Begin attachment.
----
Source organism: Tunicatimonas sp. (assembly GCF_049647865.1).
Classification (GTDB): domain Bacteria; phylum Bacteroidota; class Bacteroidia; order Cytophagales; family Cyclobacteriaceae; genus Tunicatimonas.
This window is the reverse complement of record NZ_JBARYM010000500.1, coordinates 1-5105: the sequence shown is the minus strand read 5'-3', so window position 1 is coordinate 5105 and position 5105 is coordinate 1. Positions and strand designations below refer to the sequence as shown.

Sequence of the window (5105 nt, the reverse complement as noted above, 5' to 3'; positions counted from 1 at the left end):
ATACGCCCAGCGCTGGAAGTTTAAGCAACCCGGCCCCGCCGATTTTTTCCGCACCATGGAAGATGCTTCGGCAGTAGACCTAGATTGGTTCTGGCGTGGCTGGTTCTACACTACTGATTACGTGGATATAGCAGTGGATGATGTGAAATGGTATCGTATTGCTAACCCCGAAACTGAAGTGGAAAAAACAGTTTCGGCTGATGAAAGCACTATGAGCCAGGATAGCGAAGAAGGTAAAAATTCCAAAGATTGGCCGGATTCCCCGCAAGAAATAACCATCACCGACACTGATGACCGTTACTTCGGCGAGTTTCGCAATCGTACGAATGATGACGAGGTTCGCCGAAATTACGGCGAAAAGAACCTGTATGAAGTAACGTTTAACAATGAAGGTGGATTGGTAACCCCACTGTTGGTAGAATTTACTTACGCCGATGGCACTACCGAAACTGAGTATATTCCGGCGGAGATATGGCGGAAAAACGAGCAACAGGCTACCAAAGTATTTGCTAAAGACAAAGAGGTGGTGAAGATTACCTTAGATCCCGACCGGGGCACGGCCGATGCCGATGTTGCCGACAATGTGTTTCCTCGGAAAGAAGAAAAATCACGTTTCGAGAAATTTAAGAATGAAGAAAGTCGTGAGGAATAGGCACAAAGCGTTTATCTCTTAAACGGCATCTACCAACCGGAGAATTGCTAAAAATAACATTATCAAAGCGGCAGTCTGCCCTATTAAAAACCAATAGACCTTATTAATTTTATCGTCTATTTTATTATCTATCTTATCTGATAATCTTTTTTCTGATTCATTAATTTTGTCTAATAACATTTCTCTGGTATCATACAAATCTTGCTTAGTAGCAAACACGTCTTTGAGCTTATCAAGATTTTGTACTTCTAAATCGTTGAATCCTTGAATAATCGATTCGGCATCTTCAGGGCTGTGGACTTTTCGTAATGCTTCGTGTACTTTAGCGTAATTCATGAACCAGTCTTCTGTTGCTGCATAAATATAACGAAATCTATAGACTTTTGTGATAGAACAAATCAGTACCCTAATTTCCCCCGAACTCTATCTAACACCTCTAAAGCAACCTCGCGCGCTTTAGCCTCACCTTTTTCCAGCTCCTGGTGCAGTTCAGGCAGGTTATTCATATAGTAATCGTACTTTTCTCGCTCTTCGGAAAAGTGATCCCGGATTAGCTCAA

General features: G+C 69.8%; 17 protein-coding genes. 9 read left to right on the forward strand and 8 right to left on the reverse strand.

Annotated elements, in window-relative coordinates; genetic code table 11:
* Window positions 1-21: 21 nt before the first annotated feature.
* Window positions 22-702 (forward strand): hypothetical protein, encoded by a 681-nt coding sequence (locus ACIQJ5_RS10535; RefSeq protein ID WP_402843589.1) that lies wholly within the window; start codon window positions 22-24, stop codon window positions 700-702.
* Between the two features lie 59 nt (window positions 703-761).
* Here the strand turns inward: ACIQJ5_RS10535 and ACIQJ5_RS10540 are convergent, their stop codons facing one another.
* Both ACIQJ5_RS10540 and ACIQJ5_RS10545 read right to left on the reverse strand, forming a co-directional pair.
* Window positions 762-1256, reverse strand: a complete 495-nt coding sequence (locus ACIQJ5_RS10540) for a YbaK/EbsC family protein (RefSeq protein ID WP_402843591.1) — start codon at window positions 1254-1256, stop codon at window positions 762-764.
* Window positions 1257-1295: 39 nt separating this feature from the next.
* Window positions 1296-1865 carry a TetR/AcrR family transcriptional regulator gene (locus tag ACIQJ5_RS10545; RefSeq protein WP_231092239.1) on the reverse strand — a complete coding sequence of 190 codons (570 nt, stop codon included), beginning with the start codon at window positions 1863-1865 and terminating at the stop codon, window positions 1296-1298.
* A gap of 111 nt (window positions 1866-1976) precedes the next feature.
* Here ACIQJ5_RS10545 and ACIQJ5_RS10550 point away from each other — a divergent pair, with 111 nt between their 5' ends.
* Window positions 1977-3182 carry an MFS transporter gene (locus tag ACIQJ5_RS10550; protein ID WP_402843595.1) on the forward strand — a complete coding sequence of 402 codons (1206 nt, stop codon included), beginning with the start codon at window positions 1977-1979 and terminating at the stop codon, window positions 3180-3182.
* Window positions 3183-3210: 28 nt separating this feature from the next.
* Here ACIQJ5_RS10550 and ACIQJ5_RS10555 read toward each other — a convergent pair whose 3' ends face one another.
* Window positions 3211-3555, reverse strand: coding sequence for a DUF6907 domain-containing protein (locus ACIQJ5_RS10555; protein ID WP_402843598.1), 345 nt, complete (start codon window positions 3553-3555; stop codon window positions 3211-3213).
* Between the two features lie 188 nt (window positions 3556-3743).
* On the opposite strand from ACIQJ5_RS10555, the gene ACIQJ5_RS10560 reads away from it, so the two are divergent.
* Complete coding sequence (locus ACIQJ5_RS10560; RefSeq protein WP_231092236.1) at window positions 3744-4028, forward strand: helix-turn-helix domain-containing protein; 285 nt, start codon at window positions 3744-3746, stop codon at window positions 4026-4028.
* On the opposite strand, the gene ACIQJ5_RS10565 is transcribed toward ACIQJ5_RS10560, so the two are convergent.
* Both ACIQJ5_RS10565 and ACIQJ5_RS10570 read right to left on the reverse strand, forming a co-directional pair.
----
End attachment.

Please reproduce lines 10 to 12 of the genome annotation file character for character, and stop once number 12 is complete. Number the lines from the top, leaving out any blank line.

* Between the two features lie 59 nt (window positions 703-761).
* Here the strand turns inward: ACIQJ5_RS10535 and ACIQJ5_RS10540 are convergent, their stop codons facing one another.
* Both ACIQJ5_RS10540 and ACIQJ5_RS10545 read right to left on the reverse strand, forming a co-directional pair.